Trusting Or Driven: It’s A Tough Call!

Pastoral leadership is becoming more difficult by the day.  To receive a call from God to be a sheep dog for His flock – or at least a small part of it – is one thing; to fulfil that role half well is another.  The sheer weight of the task is often deeply burdensome. The inherent vocational hazards are voluminous.

Consider the following:

  • The gatekeepers do not want to shift gears (they are powerful people with fixed views of ministry
  • Commitment has become convenience (I’ll pitch in today but don’t count on me for tomorrow)
  • Worship services become performances (or we’ll try a better show elsewhere)
  • Giving is patchy (tithing is Old Testament stuff – be grateful for my small change)
  • Fresh ideas and initiatives fall on deaf ears (if it ain’t broke, don’t fix it)
  • Long term goals and exciting visions crash on take off (the pastor has had another rush of blood to the head)
  • There seems to be inertia and battle fatigue (we need a few Sundays off every so often).

Actually the list is endless. Just adjust it for your place.  It’s not too hard for many pastors.

And there is a difficult mix to cope with:

Add to what may be a shortage of encouragers, the enthusiasm of critics and the unpredictability of each day and you have a cocktail capable of demolishing the most optimistic of us.  The danger is that we might redouble our efforts to turn the tide single handedly only to collapse in a physical, emotional and spiritual heap.  Our urge to bring about great things for God turns sour and pointless.  He can have His people and good luck to them.  Let them live in their own suffocating, tiny, well regulated, piously irrelevant world which they mistakenly think is the church on mission.

So, let’s be real here.  Not everything in ministry runs according to plan. Sometimes very little of it.  The big dreams do not always materialise.  People do resist change and, yes, they do dig in.  Circumstances do conspire against us.  Our aspiring to effective leadership can fall far short of even our most mediocre goals.  What do we do then?

Well, there’s not much point pushing ourselves to the brink for no purpose:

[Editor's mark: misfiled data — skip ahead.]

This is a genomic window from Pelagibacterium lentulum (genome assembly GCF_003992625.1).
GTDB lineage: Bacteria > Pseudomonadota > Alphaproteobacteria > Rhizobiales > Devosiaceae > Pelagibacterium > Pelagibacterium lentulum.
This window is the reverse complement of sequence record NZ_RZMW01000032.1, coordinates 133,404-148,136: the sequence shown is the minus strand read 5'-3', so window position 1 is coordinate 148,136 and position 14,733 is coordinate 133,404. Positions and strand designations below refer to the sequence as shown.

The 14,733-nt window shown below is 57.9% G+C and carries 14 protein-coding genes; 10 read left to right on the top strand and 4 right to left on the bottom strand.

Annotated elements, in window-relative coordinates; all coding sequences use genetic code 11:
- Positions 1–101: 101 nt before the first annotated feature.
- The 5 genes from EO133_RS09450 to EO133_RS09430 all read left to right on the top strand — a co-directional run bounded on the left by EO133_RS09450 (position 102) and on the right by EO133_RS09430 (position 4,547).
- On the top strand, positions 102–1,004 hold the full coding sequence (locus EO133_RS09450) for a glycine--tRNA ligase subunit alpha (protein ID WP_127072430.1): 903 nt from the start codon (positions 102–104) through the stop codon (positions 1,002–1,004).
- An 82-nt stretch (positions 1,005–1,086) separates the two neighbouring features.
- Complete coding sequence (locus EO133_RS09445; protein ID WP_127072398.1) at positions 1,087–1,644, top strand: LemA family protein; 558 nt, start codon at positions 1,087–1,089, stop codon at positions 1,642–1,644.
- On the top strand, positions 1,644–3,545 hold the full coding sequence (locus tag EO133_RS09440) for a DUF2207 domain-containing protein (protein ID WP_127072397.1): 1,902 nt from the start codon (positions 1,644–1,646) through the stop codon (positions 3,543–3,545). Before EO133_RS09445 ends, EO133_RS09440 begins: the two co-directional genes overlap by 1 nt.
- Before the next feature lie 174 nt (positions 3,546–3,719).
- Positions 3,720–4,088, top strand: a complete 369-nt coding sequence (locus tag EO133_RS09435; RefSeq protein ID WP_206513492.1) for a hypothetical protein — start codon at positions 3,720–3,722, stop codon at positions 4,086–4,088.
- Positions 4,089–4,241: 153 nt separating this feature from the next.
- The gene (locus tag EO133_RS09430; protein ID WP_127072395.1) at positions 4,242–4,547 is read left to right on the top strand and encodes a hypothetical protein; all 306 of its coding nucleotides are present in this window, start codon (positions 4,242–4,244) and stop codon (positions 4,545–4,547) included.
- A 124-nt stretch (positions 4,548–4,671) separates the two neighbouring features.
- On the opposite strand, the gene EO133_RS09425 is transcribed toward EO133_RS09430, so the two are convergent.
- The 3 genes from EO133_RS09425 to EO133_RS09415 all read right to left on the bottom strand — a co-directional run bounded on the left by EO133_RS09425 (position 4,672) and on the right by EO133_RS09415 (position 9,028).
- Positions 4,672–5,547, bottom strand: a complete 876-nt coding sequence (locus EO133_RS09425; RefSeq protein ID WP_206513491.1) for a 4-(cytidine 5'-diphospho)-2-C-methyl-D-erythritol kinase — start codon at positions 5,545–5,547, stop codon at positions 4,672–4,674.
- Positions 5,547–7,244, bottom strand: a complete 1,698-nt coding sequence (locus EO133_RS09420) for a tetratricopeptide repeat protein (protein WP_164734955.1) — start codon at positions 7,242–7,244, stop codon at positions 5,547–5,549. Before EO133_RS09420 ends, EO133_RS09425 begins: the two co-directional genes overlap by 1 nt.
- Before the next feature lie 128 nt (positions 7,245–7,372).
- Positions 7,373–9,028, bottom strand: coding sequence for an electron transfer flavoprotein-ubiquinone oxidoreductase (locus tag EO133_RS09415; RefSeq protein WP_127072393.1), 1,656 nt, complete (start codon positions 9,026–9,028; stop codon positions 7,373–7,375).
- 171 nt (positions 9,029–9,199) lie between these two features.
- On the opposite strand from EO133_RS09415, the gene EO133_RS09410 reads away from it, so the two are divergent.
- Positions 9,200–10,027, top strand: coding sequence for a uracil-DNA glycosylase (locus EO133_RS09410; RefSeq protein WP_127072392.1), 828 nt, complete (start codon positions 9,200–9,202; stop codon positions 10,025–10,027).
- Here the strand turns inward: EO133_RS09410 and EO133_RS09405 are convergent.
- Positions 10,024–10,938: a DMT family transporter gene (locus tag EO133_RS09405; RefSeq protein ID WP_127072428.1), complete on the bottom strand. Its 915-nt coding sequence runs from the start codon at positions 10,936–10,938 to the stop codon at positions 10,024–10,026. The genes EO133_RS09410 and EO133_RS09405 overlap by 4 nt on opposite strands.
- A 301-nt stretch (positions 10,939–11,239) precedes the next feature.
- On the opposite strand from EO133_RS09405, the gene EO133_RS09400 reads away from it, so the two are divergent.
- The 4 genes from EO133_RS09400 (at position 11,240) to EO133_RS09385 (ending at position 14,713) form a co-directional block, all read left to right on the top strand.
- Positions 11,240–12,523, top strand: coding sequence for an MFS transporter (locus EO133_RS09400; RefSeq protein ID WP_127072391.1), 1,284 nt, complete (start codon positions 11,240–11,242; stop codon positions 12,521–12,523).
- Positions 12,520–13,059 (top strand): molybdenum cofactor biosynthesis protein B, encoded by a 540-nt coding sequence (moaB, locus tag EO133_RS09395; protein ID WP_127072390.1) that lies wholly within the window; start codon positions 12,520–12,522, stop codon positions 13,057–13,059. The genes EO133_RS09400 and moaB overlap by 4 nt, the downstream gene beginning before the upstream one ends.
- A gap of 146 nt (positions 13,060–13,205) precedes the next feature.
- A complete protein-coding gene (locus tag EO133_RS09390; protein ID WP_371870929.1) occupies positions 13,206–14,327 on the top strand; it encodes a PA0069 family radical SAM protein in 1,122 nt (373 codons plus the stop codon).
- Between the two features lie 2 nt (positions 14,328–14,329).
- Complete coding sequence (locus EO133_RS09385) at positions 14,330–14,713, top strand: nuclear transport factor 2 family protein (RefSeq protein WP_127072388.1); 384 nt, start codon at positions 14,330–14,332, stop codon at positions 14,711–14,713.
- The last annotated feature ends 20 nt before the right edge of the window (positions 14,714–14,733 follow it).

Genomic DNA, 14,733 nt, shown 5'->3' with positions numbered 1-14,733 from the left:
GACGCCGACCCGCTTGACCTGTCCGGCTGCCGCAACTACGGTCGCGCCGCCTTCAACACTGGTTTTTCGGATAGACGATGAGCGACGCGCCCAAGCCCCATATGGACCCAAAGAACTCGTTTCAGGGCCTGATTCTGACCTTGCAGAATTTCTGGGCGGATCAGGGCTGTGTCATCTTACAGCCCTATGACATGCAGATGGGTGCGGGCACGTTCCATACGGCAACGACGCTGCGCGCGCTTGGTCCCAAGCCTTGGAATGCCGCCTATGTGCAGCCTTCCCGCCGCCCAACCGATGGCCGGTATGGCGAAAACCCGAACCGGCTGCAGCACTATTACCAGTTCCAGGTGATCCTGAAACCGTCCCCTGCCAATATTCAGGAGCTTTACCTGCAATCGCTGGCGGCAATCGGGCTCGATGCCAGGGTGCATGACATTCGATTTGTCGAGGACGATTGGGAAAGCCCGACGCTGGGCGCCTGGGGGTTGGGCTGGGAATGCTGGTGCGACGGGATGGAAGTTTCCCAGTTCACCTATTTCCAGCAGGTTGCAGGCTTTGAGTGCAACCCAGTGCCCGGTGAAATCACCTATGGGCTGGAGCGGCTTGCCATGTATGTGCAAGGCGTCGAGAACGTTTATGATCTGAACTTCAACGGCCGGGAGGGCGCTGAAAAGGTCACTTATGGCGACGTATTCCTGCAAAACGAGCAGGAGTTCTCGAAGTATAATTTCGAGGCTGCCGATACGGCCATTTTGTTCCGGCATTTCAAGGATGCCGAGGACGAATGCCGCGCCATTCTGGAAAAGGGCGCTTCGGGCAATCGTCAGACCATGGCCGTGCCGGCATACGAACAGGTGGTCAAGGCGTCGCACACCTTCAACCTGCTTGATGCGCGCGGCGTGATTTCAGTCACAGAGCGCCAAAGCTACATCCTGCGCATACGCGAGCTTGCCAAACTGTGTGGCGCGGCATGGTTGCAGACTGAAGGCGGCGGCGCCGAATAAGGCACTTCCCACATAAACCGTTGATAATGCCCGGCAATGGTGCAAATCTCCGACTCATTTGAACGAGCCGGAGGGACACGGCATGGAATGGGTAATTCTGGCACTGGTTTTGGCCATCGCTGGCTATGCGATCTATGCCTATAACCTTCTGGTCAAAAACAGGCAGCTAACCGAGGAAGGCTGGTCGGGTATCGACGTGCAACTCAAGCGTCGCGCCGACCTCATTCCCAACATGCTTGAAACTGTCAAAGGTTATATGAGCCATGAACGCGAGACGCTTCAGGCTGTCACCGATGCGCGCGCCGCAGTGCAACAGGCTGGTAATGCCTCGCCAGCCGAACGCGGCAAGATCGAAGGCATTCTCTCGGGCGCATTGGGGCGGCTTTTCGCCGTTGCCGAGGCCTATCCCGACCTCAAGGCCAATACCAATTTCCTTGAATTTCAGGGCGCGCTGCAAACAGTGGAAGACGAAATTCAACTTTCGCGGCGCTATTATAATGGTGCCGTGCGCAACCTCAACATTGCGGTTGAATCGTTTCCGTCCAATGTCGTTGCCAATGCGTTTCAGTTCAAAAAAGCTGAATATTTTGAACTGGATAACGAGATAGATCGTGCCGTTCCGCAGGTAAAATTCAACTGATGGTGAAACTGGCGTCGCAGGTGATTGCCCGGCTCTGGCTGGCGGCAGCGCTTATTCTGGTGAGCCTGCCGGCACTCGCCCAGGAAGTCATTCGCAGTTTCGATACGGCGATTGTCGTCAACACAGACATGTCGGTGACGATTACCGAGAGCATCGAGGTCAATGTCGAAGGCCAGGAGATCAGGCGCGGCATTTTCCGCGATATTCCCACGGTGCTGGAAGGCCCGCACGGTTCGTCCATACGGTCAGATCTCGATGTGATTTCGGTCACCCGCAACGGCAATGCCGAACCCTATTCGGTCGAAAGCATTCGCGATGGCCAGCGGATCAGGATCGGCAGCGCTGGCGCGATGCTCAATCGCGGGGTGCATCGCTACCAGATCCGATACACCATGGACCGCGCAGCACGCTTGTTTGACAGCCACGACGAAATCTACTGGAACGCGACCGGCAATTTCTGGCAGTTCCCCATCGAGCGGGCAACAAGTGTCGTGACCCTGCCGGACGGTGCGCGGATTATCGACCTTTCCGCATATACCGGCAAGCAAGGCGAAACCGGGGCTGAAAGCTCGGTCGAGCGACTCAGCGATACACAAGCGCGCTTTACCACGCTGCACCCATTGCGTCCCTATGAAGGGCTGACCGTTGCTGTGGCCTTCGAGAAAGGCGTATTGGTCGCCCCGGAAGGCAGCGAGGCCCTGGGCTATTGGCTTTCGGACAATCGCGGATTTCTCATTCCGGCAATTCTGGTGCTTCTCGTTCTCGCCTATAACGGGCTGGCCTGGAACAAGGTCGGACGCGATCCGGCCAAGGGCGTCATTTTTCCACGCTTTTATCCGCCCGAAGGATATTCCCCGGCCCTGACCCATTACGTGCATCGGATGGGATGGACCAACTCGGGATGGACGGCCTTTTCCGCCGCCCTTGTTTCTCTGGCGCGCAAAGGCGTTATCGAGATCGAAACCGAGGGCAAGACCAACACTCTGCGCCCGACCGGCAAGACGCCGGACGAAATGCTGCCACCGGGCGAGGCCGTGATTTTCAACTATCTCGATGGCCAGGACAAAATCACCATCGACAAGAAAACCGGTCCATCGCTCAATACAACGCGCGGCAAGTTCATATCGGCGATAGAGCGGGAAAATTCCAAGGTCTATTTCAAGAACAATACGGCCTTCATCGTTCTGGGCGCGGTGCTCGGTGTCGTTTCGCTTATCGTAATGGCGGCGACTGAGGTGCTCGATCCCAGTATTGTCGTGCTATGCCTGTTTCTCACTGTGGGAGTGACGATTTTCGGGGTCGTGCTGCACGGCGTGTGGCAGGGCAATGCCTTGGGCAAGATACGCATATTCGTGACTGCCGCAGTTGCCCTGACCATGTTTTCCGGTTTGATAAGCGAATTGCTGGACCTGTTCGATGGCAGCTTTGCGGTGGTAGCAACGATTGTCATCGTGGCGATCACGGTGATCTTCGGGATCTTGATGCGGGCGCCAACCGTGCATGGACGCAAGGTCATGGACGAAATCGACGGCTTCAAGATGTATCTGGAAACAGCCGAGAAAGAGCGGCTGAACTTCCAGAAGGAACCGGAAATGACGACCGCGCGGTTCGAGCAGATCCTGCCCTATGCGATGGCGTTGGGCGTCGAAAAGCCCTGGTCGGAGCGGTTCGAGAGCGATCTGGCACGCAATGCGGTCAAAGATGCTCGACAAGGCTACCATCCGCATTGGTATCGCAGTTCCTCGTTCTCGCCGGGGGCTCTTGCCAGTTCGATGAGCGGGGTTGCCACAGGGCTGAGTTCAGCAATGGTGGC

Driving ourselves into the ground to try and move the slow of heart is not too clever.  Nor is it exactly wise to get cranky with the saints and let them have it with both barrels.  That will produce some additional problems which is not precisely what we are after.  Some strategies are obvious: prayer, gentle encouragement, the counsel of friends, the development of patience in the long term.

But there are a few other realities: 

  • We have not been called to prove to others that we have the leadership goods.
  • Nor should we be trying to add our name to Foxe’s Book of Martyrs.
  • Our agenda is not to bring in the Kingdom in one marvellous blaze of glory (to be then written up in a thousand journals for change agents in the church followed by hour long documentaries on how we pulled if off).
  • Nor are we to get too ruffled if the ministry wheel starts to fall off (unless we are the ones who have loosened the nuts).
  • We are not here to do what God alone can do.

Let’s learn to hang in when nothing much seems to be happening:

There are times when we have to slow up, stand back and wait for the Lord to move.  We are to do as well as we can the things for which we are especially gifted.  This does not mean that we will all live happily ever after nor does it mean that we will be understood and appreciated.  But if the solutions are out of our league, it makes sense to accept this and give some time for God to move.  If He does not declare His hand, perhaps we have to revisit our call and rely on Him and trusted friends for guidance.

To choose between trusting service and sheer drivenness is a surprisingly tough call:

Especially so in a church culture besotted with performance outcomes and exaggerated success stories.  Opt for trust anyway.  When it comes to the crunch, these are His people, His church and they are His problem.  Besides which, we can be our own worst enemies.  It is entirely possible to be preoccupied with what is not happening and miss the quiet work of God which has been going on unobtrusively all the while.  He may not have advertised the work of His Spirit for all to see but that’s His business.  To believe that He is pushing on with His own agenda is what real trust is all about.

Feeling a bit driven in your leadership lately?  How about slipping out of the fast lane and taking in the view?  It’s worth the effort and you will be in for a surprise or two.

Rev John Simpson